Independent Thinking of Doctors Limits EHR Vendor Consolidation

Posted on July 13, 2011 I Written By

John Lynn is the Founder of the blog network which currently consists of 10 blogs containing over 8000 articles with John having written over 4000 of the articles himself. These EMR and Healthcare IT related articles have been viewed over 16 million times. John also manages Healthcare IT Central and Healthcare IT Today, the leading career Health IT job board and blog. John is co-founder of and John is highly involved in social media, and in addition to his blogs can also be found on Twitter: @techguy and @ehrandhit and LinkedIn.

I’m not sure all the details of why this is the case (but I’m sure some will tell me why in the comments), but doctors are some of the most independent thinkers that I know. I’m not saying whether this is a good or a bad thing. It’s just an observation based on thousands of interactions with doctors from all specialties. This independence is shown in a plethora of areas from charting to treating to diagnosing to the business of medicine.

Turns out, this independence is part of why I’ve heard doctors say hundreds of times that they basically want their own EHR and not a mainstream one. Doctors want an EHR that fits their unique practice style. Thus they have an expectation that whatever EHR they choose should understand that each doctor is different and naturally adapt to each unique doctors need. Ok, that’s a pretty broad generalization and no one would ever vocalize it that way, but it’s an undercurrent that I’ve seen time and time again.

I believe this is an important characteristic of the EHR market that must be considered. If you don’t accept the broad theory of doctor independence in practice style and approach, then most of you will appreciate that doctors from various specialties have unique needs. The easy to understand examples are Pediatricians and OB/GYNs. Everyone can quite readily see that tracking child growth and pregnancy require different charting and documentation requirements. I believe each specialty could describe similar requirements that are unique to that specialty.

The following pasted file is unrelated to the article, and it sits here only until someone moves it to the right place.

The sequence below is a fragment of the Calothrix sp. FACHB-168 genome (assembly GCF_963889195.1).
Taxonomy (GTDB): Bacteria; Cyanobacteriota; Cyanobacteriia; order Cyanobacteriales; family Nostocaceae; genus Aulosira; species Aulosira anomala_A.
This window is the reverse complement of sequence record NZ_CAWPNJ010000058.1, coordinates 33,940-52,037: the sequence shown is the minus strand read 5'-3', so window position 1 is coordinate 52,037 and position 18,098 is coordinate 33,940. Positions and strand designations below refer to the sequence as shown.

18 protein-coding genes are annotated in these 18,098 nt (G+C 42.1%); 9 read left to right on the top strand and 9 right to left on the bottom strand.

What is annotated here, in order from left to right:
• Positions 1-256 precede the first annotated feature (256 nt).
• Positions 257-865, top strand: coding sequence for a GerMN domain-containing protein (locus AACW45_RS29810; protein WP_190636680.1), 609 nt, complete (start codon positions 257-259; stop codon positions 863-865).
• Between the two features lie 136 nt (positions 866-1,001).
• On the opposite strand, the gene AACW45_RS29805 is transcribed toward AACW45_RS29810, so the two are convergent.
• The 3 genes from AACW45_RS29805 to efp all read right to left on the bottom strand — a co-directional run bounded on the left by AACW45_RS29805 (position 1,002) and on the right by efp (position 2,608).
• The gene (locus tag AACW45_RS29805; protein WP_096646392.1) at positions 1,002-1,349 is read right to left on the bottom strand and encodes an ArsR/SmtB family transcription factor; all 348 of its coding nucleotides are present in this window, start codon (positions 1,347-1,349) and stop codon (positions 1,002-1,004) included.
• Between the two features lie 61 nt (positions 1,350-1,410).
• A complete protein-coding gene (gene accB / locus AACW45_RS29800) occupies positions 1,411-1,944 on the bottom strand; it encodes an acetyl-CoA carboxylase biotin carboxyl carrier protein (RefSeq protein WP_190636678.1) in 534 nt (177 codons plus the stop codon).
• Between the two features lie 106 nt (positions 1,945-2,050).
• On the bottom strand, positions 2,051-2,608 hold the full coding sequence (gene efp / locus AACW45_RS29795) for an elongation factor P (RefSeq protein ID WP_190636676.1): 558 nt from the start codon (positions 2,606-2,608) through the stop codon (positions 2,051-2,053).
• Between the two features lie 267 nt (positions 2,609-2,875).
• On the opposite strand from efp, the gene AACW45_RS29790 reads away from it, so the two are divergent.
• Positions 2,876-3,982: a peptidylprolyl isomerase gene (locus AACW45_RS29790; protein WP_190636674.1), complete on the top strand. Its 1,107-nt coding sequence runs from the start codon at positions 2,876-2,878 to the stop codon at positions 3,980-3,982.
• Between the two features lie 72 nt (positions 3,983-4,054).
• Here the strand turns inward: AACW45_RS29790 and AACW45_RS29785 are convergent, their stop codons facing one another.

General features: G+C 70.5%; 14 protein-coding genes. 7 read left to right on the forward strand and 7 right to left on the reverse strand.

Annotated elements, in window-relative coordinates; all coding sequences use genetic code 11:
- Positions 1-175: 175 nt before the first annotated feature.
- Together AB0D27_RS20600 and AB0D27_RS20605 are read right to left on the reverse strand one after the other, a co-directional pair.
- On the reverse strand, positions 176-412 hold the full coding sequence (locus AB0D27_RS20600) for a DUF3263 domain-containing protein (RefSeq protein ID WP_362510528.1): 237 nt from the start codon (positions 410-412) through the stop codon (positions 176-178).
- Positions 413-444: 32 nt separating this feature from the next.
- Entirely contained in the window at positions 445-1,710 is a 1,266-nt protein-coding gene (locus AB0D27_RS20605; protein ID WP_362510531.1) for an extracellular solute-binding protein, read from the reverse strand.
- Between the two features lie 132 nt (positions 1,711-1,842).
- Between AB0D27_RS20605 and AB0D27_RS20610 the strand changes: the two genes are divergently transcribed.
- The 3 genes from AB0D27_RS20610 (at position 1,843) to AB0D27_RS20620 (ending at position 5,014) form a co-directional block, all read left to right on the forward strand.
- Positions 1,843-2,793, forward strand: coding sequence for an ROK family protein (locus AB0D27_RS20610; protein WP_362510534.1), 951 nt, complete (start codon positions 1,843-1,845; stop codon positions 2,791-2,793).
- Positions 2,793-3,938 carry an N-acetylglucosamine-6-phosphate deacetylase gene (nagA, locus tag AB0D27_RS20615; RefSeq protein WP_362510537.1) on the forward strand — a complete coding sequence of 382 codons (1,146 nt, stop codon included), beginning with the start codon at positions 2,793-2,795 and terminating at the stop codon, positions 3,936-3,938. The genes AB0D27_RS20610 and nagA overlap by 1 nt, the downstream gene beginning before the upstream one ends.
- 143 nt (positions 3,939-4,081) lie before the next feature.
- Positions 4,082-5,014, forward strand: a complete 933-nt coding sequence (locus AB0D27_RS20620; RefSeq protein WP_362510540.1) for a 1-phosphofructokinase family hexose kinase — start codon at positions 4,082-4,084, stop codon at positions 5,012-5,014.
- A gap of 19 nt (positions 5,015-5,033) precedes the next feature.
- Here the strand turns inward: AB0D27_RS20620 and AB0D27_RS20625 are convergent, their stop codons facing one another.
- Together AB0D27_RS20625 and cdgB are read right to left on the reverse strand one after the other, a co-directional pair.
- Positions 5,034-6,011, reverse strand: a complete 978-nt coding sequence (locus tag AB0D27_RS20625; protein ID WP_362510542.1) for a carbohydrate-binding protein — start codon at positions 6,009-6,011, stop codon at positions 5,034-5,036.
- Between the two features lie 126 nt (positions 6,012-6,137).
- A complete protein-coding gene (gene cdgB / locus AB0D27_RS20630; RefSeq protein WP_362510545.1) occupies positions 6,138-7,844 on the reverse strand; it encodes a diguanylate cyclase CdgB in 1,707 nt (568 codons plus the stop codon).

This doctor and specialty independence is why I’ve long argued against what everyone loves to call mass EHR vendor consolidation. Certainly we can all agree that we have too many EHR vendors right now. However, I’ve read many many people argue that there’s only going to be 3-5 EHR vendors left standing after the mass EHR consolidation (or EHR vendor failure). I just don’t believe that’s the case. If we get down to 100 EHR companies, I’ll be impressed.

There are two things that might partially affect my EHR consolidation prediction.

First, I won’t be surprised if some really smart company comes along and scoops up each of the best of breed EHR companies for various specialties. However, instead of sunsetting the acquired EHR software, they continue to offer that same EHR software to a specific specialty. Then, they do this over and over again across all the specialties. So, the larger company would own a pediactric EHR, an OB/GYN EHR, a Family Practice EHR, a Cardiology EHR, a Orthopedic EHR, an Oncology EHR, etc. You get the idea. Instead of getting benefits from software development consolidation, they get the benefits in other areas of their business. It would be really fun to run a company like this.

The other healthcare trends that could have a serious impact on this is the ACO movement and hospitals buying up clinics. I’m still not sure how those two trends are going to play out. However, this type of consolidation of healthcare entities could impact whether a specialty specific EHR is a viable option. Clinics that are bought by a hospital or become part of an ACO lose some of their independence. At least their independence in selecting an EHR software.

Are there things I’m missing? Any other trends that are happening that will change the EHR consolidation landscape?